Coleman v. Unum Group Corporation, No. 1:2015cv00367 - Document 118 (S.D. Ala. 2016)

Court Description: ORDER denying 113 Motion for Reconsideration of District Judge Order. Signed by Chief Judge William H. Steele on 9/28/2016. (tgw)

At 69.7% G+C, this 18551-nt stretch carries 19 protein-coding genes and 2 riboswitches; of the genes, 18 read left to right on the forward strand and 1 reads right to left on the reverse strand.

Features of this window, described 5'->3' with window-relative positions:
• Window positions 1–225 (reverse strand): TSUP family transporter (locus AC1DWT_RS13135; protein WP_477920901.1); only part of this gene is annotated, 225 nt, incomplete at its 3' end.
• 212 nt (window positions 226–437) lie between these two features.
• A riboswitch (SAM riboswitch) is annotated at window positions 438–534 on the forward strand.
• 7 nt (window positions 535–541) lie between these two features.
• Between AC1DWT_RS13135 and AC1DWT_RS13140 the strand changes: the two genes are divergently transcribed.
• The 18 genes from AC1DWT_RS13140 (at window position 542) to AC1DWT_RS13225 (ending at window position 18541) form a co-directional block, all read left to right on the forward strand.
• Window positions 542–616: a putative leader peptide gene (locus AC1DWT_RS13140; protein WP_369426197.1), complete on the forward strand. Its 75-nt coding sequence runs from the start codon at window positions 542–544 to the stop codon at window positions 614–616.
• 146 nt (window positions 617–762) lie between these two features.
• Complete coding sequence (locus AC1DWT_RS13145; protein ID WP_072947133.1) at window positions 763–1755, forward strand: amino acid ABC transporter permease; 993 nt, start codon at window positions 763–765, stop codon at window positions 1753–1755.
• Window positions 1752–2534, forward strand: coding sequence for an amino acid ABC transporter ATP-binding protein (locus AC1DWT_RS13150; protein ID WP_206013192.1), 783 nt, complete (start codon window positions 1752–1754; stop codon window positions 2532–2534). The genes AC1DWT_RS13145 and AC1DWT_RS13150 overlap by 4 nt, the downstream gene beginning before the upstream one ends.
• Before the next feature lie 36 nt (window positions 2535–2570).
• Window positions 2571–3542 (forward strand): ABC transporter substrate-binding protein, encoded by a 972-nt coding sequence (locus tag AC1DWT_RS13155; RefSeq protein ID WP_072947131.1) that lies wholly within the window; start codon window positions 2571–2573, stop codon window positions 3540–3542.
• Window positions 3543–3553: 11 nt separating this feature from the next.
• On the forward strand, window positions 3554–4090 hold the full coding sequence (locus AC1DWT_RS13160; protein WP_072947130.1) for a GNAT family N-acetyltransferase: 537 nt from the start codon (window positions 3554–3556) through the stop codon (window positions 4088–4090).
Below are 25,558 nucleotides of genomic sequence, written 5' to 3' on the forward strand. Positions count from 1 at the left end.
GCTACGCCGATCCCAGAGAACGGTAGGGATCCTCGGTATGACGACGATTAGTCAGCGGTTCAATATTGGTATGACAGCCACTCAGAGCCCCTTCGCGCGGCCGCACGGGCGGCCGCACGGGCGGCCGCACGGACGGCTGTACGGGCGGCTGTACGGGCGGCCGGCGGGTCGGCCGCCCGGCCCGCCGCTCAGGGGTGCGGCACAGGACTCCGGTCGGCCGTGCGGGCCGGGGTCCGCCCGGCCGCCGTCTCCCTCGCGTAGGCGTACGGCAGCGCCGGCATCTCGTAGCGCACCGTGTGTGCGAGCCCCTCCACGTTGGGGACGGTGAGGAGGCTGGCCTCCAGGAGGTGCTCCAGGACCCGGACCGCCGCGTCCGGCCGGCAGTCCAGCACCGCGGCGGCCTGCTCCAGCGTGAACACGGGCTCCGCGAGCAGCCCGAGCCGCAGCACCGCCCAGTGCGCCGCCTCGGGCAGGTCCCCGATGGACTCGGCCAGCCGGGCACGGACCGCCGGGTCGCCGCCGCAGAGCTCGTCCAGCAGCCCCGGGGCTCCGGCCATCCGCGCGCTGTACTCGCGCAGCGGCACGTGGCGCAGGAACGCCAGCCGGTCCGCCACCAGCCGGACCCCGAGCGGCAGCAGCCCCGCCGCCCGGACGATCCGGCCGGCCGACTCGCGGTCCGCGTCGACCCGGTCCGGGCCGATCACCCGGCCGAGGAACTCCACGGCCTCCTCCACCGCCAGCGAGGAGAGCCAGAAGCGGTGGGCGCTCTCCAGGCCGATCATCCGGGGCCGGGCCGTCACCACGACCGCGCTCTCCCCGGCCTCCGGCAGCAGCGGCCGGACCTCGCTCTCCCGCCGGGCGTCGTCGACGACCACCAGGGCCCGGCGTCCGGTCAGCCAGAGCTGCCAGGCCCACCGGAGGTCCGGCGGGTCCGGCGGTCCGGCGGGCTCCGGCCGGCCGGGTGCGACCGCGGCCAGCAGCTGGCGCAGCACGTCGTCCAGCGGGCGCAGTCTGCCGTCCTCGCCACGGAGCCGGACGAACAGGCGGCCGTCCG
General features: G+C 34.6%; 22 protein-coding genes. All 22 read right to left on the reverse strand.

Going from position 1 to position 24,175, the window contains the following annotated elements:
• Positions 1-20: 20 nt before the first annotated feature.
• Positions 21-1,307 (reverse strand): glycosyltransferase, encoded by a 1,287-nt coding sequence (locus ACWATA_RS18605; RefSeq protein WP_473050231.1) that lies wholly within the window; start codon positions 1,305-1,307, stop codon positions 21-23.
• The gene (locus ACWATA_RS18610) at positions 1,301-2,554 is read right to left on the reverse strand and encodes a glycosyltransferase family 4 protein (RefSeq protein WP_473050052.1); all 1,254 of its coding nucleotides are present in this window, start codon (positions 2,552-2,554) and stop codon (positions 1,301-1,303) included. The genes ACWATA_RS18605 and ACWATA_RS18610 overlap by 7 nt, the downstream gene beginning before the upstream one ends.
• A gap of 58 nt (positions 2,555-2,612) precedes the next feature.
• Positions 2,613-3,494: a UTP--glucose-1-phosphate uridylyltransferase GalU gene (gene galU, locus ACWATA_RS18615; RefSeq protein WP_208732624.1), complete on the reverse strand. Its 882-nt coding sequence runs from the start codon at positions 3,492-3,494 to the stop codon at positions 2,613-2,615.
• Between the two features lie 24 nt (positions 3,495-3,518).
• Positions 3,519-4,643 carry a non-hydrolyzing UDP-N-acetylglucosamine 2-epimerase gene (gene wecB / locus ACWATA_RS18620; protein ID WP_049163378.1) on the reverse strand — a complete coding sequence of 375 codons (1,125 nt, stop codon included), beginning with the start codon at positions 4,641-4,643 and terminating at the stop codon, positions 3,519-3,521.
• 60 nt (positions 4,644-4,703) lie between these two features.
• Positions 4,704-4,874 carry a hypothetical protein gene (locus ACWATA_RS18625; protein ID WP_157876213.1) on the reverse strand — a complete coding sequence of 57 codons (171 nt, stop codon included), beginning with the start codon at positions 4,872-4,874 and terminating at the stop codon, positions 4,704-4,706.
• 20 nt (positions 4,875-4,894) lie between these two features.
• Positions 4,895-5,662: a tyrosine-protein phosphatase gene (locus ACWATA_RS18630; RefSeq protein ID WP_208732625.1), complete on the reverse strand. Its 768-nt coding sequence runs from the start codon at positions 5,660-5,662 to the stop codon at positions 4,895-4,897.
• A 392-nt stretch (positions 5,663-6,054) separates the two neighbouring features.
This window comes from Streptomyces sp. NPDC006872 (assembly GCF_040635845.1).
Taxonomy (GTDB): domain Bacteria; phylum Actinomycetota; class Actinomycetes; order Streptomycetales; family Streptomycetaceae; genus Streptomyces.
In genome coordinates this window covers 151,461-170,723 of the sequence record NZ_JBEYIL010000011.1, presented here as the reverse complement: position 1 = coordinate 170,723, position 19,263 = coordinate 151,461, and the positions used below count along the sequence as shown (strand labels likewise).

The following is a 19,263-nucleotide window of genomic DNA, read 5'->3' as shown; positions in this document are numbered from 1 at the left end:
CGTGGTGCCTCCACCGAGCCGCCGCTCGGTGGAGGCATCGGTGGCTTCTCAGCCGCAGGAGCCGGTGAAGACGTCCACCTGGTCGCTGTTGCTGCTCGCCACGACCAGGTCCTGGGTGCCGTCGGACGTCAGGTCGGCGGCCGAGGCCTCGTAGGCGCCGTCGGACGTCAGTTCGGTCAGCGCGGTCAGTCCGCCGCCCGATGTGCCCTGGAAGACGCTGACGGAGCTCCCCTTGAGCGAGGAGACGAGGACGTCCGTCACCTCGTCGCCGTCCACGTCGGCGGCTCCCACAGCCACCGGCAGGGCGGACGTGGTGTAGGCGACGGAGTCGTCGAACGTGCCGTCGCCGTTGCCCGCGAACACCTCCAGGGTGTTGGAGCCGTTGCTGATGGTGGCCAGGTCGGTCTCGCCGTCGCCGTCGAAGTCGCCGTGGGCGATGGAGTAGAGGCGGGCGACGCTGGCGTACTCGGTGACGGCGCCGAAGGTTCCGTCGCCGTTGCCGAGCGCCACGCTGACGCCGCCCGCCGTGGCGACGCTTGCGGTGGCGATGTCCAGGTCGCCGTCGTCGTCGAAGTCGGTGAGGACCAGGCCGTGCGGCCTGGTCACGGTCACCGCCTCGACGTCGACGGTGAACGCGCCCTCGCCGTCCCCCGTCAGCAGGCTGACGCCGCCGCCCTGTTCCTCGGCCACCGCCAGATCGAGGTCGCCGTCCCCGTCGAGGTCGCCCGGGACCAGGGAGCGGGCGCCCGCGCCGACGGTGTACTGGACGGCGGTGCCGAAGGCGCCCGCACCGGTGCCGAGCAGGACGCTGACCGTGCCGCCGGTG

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Coleman v. Unum Group Corporation Doc. 118 IN THE UNITED STATES DISTRICT COURT FOR THE SOUTHERN DISTRICT OF ALABAMA SOUTHERN DIVISION P. MICHAEL COLEMAN, Plaintiff, v. UNUM GROUP CORPORATION, Defendant. ) ) ) ) ) CIVIL ACTION 15-0367-WS-M ) ) ) ) ORDER This matter is before the Court on the plaintiff’s motion to reconsider. (Doc. 113). The plaintiff seeks reconsideration of the Court’s recent order granting the defendant’s motion for partial summary judgment as to the plaintiff’s claim for bad faith in cutting off the plaintiff’s “own occupation” disability benefits in December 2014. (Doc. 110). The plaintiff asks the Court to vacate that order and to enter a new order denying the defendant’s motion. (Doc. 113 at 7). The grant or denial of a motion to reconsider is left to the discretion of the trial court. Chapman v. AI Transport, 229 F.3d 1012, 1023-24 (11th Cir. 2000) (en banc). Such a motion may not be used as a vehicle to inject new arguments into the underlying motion, or to submit evidence previously available but not properly presented on the underlying motion. Mays v. United States Postal Service, 122 F.3d 43, 46 (11th Cir. 1997). Nor may it be used to “relitigate old matters.” Wilchombe v. TeeVee Toons, Inc., 555 F.3d 949, 957 (11th Cir. 2009) (internal quotes omitted). Instead, “[a] motion to reconsider is only available when a party presents the court with evidence of an intervening change in controlling law, the availability of new evidence, or the need to correct clear error or manifest injustice.” Gibson v. Mattox, 511 F. Supp. 2d 1182, 1185 (S.D. Ala. 2007) (internal quotes omitted).1 As this Court has noted, “[m]otions to reconsider serve a valuable but limited function. They do not exist to permit losing parties to prop up arguments previously made or to inject new ones, nor to provide evidence or authority previously omitted. They do not, in short, serve to relieve a party of the consequences of its original, limited presentation.” Dyas v. City of Fairhope, 2009 WL 5062367 at *3 (S.D. Ala. 2009). The plaintiff, cognizant of these limitations, asserts that the Court committed a “clear error of law which will result in a substantial injustice” to him. (Doc. 113 at 1). The Court, relying on State Farm Fire and Casualty Co. v. Brechbill, 144 So. 3d 248 (Ala. 2013), ruled that a plaintiff pursuing either a “normal” or an “abnormal” claim of bad faith (the plaintiff asserted both) must prove that the insurer lacked a debatable reason for denying the claim. (Doc. 110 at 4). Relying on Brechbill (and on the plaintiff’s insistence), the Court further ruled that whether the insurer had such a debatable reason must be measured by the information before the insurer at the time it denied the claim. (Id. at 4, 6). The debatable reason articulated by the defendant was that the plaintiff was able to perform the duties of his occupation and thus was not disabled under the policy definition. (Id. at 5). Because the plaintiff maintains he was disabled by symptoms arising from dysautonomia, the Court phrased the issue as whether, based on the information the defendant possessed in December 2014, it was debatable whether those symptoms rendered him unable to perform one or more of the duties of his 1 While Mays and Wilchombe involved post-judgment motions under Rule 59(e), courts within this Circuit have often applied these principles to pre-judgment motions to reconsider. E.g., Busby v. JRHBW Realty, Inc., 2009 WL 1181902 at *2 (N.D. Ala. 2009); Controlled Semiconductor, Inc. v. Control Systemation, Inc., 2008 WL 4459085 at *2 (M.D. Fla. 2008); Eslava v. Gulf Telephone Co., 2007 WL 1958863 at *1 (S.D. Ala. 2007); Summit Medical Center, Inc. v. Riley, 284 F. Supp. 2d 1350, 1355 (M.D. Ala. 2003). This is only sensible, since allowing parties to withhold arguments and evidence until after losing is equally destructive of judicial economy and fairness in either context. E.g., Gibson, 511 F. Supp. 2d at 1185 (even pre-judgment, “in the interests of finality and conservation of scarce judicial resources, reconsideration of an order is an extraordinary remedy that is employed sparingly”). 2 occupation. (Id. at 9). After reviewing the parties’ evidence, the Court concluded that, in December 2014, “it was far from clear that the symptoms [the plaintiff] reported were of such a character, severity, frequency and duration as to render him unable to perform the duties of his occupation.” (Id. at 14). Because the defendant thus had a debatable reason for terminating benefits, the plaintiff could not establish the third element of his claim, and the defendant thus was entitled to summary judgment as to the bad faith claim, both the normal and abnormal varieties. (Id. at 14-15). The plaintiff asserts a number of legal errors in the Court’s analysis. First, he states that the law “recognizes that an insurer’s nonpayment, even if facially plausible, may be an artifice, which is the same thing as the absence of an arguable reason.” (Doc. 113 at 2). That is, liability for abnormal bad faith will lie when the defendant “offer[s] a plausible-sounding reason for denying a claim that, on its face, seems rational and reasonable [but] is seen to be knowingly based on a flawed investigation.” (Id. at 3). In this case, the defendant “lacked enough information to terminate [the plaintiff’s] claim,” and “[u]ncertainty is not a ‘debatable’ reason for denying benefits.” (Id. at 6). Second, the plaintiff argues that the Court erred by “deciding, on the merits, that a ‘debatable reason’ was shown.” (Doc. 113 at 3). By doing so, the plaintiff says, the Court “substitute[d] its own opinion on the merits” and “eliminated the jury’s role of deciding the ultimate issue – whether [the defendant] performed a good faith investigation and review to assemble all the evidence in [the plaintiff’s] favor and make a rational decision to terminate his claim that was in accordance with all the applicable ‘fair claims’ standards.” (Id. at 4). Third, the plaintiff asserts that the Court “disregarded fact disputes” by “adopt[ing]” the defendant’s version and “even supplied its own rationale to support [the defendant’s] decision” by “going outside the record.” (Doc. 113 at 4, 5). Finally, the plaintiff suggests that the Court improperly focused on the 3 plaintiff’s asserted condition (dysautonomia) rather than on his symptoms. (Id. at 6). The plaintiff’s first argument remains obscure. To the extent he is suggesting that the existence of a debatable reason is not fatal to a claim of abnormal bad faith, his argument runs counter to Brechbill.2 The Court has explained why Brechbill, as the Alabama Supreme Court’s most recent pronouncement, controls over any contrary prior authority, (Doc. 110 at 5), and the plaintiff has not drawn that analysis into question. To the extent the plaintiff is suggesting that the existence of a debatable reason is fatal to a claim of abnormal bad faith but that the absence of a debatable reason can be inferred from a flawed investigation, he again confronts Brechbill. As the Court noted in its previous order, (Doc. 110 at 4), “Alabama law is clear: … regardless of the imperfections of [the insurer’s] investigation, the existence of a debatable reason for denying the claim at the time the claim was denied defeats a bad faith failure to pay the claim.” 144 So. 3d at 259 (emphasis and internal quotes omitted). The plaintiff, (Doc. 113 at 2), points to a post-Brechbill decision from the Eleventh Circuit as confirming that “[e]vidence of the defendant’s intentional failure to determine whether a lawful basis existed may be used as proof that no such basis, in fact, existed.” Atlantic Specialty Insurance Co. v. Mr. Charlie 2 “Regardless of whether the claim is a bad-faith refusal to pay or a bad-faith refusal to investigate, the tort of bad faith requires proof of the third element, absence of legitimate reason for denial ….” 144 So. 3d at 258. “A bad-faith-failure to-investigate claim cannot survive where the trial court has expressly found as a matter of law that the insurer had a reasonably legitimate or arguable reason for refusing to pay the claim at the time the claim was denied.” Id. at 260. “The existence of an insurer’s lawful basis for denying a claim is a sufficient condition for defeating a claim that relies upon the fifth element of the insurer’s intentional or reckless failure to investigate.” Id. at 258 (emphasis in original). Thus, “[b]ecause the trial court’s ruling eliminated the third element of bad-faith refusal to pay, [the plaintiff’s] claim relying on the fifth element, i.e., that [the insurer] intentionally failed to adequately investigate the claim, must fail.” Id. at 258 (internal quotes omitted). 4 Adventures, LLC, 644 Fed. Appx. 922, 926 (11th Cir. 2016). This argument comes too late to be considered,3 but it would not alter the Court’s ruling in any event. The Mr. Charlie panel relied on a 1984 Alabama Supreme Court decision, and it did not attempt to reconcile this statement with the new precedent of Brechbill. As the Court noted in its previous order, (Doc. 110 at 5), the Eleventh Circuit has signaled that the federal courts should follow the most recent Alabama Supreme Court pronouncement. See Mutual Service Casualty Insurance Co v. Henderson, 368 F.3d 1309, 1315 n.2 (11th Cir. 2004). That precedent is now represented by Brechbill. “Unpublished opinions are not controlling authority and are persuasive only insofar as their legal analysis warrants.” Bonilla v. Baker Concrete Construction, Inc., 487 F.3d 1340, 1345 n.7 (11th Cir. 2007). For the reasons stated, the Court does not find Mr. Charlie persuasive. The plaintiff complains that Brechbill is bad “policy” and that, “if ‘bad faith investigation’ were not a way to prove the absence of a debatable reason, then it would be superfluous.” (Doc. 113 at 3). The plaintiff raised no such argument in his opposition brief, but in any event questions of policy and logical consistency are for the Alabama Supreme Court, not this tribunal. The plaintiff’s objection that the defendant “lacked enough information to terminate” benefits assumes that a flawed investigation will support a bad faith claim even though the defendant possesses a debatable reason for its decision. As discussed above, Brechbill is directly contrary and, as the Alabama Supreme Court’s most recent pronouncement, it controls. 3 While the plaintiff did cite Mr. Charlie in his opposition brief, he offered only a “see” signal, with neither an explanatory parenthetical nor even a pinpoint cite. (Doc. 102 at 27). And the case the plaintiff quoted before its “see” citation was quoted only for the proposition that evidence of the fifth element can be used to infer the fourth element – not the third. (Id.). The plaintiff’s current argument thus was not fairly presented to the Court. Cf. Chavez v. Secretary, Florida Department of Corrections, 647 F.3d 1057, 1-61 (11th Cir. 2011) (“[A]ppellate judges are not like pigs, hunting for truffles buried in briefs ….”) (internal quotes omitted). It therefore cannot form the basis of a successful motion to reconsider. 5 Nor was the defendant’s investigation as flawed as the plaintiff supposes. The defendant initially paid benefits, based on medical restrictions on the plaintiff’s ability to stand, sit, bend and lift – restrictions the defendant found incompatible with performance of the plaintiff’s frequent travel duties. Once those medical restrictions were lifted by his neurosurgeon, they could no longer justify payment of benefits. The plaintiff argues his symptoms of dysautonomia thereafter rendered him unable to perform the duties of his occupation, but the defendant collected medical records from all four doctors the plaintiff identified, which were inconclusive. The defendant asked each physician to describe what the plaintiff cannot do or should not do; one responded “none,” two returned the form without responding, and the fourth did not return the form. The plaintiff argues the defendant should not have believed the responding doctor and should have demanded the others to give a straight answer, but he cites no authority for the odd proposition that an insurer has a legal duty to disbelieve a physician’s assessment, to assume that a doctor’s failure to identify restrictions means that restrictions really exist, or to force the insured’s health care providers to identify restrictions and to pay its insured so long as they fail to do so. In Brechbill, the defendant did not consider evidence that the insured’s residence was undamaged before a windstorm struck it and did not speak to anyone who had knowledge of the house’s condition before the windstorm. 144 So. 3d at 259. Here, the defendant sought information from the plaintiff’s health care providers and considered everything they submitted. The defendant thus did more than did the defendant in Brechbill. Since the flaws in that investigation did not preclude a defense judgment, neither could the asserted flaws in the instant case do so. Finally, to the extent the plaintiff suggests that “uncertainty is not a debatable reason,” he is mistaken. As the Court previously noted, (Doc. 110 at 6), a debatable reason “means an arguable reason, one that is open to dispute or question.” Ex parte Simmons, 791 So. 2d 371, 377 (Ala. 2000) (internal quotes 6 omitted). Uncertainty is the warp and woof of a debatable reason, not its antithesis. E.g., Morton v. Allstate Insurance Co., 486 So. 2d 1263, 1271 (Ala. 1986) (“[T]he evidence shows that [the insurer] had a debatable reason for delaying payment of [the] claim, namely, uncertainty as to the amount of [its] liability.”); Tyson v. Safeco Insurance Companies, 461 So. 2d 1308, 1311-12 (Ala. 1984) (insurer “was faced with a situation of sufficient uncertainty to supply it with a debatable reason to act in the manner it did”). The plaintiff’s second argument likewise depends on either writing the third element out of the abnormal case altogether or making that element dependent on the quality of the defendant’s investigation. According to the plaintiff, the “ultimate issue” on which the Court encroached is whether the defendant “performed a good faith investigation and review to assemble all the evidence in [the plaintiff’s] favor” and then “ma[d]e a rational decision to terminate his claim that was in accordance with all the applicable ‘fair claims’ standards.” (Doc. 113 at 4). Because, under Brechbill, that is not the issue, the Court could not have trenched upon it. To the uncertain extent the plaintiff suggests that a court is forbidden to determine on motion for summary judgment that the defendant possessed a debatable reason for denying coverage, he is again mistaken. E.g., McGuire v. State Farm Mutual Automobile Insurance Co., 582 So. 2d 1077, 1080 (Ala. 1991); Aplin v. American Security Insurance Co., 568 So. 2d 757, 760 (Ala. 1990). The same holds true for the abnormal form of bad faith. Brechbill, 144 So. 3d at 259 (quoting Pyun v. Paul Revere Life Insurance Co., 768 F. Supp. 2d 1157 (N.D. Ala. 2011)). The uncontroverted facts regarding the information before the defendant in December 2014 established as a matter of law that the defendant possessed a debatable reason for terminating benefits. That the defendant may not have possessed all the information it could have possessed, or that it may not have weighed the information it did have most favorably to the plaintiff, or that the evidence could have supported a continuation of benefits, is beside the point: 7 “[W[hen a claim is fairly debatable, the insurer is entitled to debate it ….” National Insurance Association v. Sockwell, 829 So. 2d 111, 126 (Ala. 2002) (internal quotes omitted). As to the plaintiff’s third objection, the Court neither “adopted” the defendant’s version of disputed facts nor “supplied its own rationale” by “going outside the record.” The Court will not dignify this assertion with extended comment, because its earlier order makes the falsity of these assertions transparent. Pointing out the weakness of the plaintiff’s evidence that the defendant saw a July 2014 progress note but concluding that “it does not matter” whether the defendant saw it, (Doc. 110 at 10-11), is not disregarding a factual dispute by resolving it in favor of the defendant – it is noting the immateriality of the dispute. And pointing out that what prevents an airline pilot from performing her duties may not prevent a CEO/consultant from performing his, (id. at 13), is neither going outside the record nor supplying a rationale – it is stating the obvious. Finally, the Court did not confuse the plaintiff’s condition with the symptoms of that condition. As the Court’s order makes clear at multiple points, (Doc. 110 at 9, 11-13) what matters for disability purposes is not the condition but the resulting symptoms, and the Court found the existence of a debatable reason because, from the evidence before the defendant in December 2014, “it was far from clear that the symptoms [the plaintiff] reported were of such a character, severity, frequency and duration as to render [the plaintiff] unable to perform the duties of his occupation.” (Id. at 14 (emphasis added)). For the reasons set forth above, the plaintiff’s motion to reconsider is denied. DONE and ORDERED this 28th day of September, 2016. s/ WILLIAM H. STEELE CHIEF UNITED STATES DISTRICT JUDGE 8